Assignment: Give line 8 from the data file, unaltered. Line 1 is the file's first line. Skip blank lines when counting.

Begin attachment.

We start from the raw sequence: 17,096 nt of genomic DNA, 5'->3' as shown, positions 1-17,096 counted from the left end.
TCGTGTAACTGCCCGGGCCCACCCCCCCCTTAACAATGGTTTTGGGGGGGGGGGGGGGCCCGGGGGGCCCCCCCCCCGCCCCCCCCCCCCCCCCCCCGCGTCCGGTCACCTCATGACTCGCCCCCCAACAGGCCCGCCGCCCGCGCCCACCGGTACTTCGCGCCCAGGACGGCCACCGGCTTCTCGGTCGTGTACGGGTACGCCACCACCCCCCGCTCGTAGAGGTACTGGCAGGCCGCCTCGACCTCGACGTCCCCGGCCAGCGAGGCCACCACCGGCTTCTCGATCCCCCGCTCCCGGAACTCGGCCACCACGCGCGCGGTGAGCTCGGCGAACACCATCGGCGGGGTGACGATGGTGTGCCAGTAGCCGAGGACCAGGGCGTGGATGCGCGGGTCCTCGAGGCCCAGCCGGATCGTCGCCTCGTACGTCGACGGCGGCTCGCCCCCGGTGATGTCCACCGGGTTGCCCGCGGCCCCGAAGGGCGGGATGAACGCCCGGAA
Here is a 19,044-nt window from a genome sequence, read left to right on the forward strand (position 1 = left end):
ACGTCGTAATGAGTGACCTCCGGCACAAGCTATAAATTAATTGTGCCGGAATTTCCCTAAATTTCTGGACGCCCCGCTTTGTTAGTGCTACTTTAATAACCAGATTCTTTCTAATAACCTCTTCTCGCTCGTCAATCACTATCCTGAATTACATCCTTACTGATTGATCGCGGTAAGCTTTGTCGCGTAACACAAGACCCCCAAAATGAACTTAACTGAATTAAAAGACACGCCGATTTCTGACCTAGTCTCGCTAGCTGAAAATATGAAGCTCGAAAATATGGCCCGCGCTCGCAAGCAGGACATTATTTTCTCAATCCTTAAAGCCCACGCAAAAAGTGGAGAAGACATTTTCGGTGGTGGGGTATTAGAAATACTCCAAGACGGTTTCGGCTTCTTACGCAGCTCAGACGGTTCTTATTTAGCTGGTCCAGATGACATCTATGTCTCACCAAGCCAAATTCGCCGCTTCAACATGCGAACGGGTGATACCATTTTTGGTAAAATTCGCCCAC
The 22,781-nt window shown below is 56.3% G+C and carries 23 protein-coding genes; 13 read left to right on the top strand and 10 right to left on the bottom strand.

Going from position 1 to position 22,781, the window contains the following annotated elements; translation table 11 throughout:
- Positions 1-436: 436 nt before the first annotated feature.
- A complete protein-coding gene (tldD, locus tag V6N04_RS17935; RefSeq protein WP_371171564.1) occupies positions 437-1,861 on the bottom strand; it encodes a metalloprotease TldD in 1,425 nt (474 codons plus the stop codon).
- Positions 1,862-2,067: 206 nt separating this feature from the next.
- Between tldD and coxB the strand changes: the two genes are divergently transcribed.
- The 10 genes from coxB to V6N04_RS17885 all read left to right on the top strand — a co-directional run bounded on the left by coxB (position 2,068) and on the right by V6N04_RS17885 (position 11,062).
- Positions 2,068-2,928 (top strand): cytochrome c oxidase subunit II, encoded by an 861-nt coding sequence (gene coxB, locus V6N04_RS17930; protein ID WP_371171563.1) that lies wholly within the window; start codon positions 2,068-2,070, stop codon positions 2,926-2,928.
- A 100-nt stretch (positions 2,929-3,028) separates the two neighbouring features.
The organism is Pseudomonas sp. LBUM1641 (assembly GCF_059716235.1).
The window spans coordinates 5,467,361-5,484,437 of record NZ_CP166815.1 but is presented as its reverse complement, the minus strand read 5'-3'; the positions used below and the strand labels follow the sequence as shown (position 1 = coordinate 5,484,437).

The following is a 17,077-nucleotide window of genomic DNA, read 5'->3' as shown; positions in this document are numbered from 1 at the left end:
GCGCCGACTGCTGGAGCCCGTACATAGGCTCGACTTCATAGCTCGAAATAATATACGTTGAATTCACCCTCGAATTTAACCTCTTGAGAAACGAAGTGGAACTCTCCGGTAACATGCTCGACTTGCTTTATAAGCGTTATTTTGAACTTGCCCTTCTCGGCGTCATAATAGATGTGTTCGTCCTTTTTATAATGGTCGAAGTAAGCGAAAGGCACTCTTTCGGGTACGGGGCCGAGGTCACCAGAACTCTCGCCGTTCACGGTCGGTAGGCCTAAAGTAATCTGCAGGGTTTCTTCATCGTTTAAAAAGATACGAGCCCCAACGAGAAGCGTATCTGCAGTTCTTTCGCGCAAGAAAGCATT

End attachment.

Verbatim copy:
- A complete protein-coding gene (tldD, locus tag V6N04_RS17935; RefSeq protein WP_371171564.1) occupies positions 437-1,861 on the bottom strand; it encodes a metalloprotease TldD in 1,425 nt (474 codons plus the stop codon).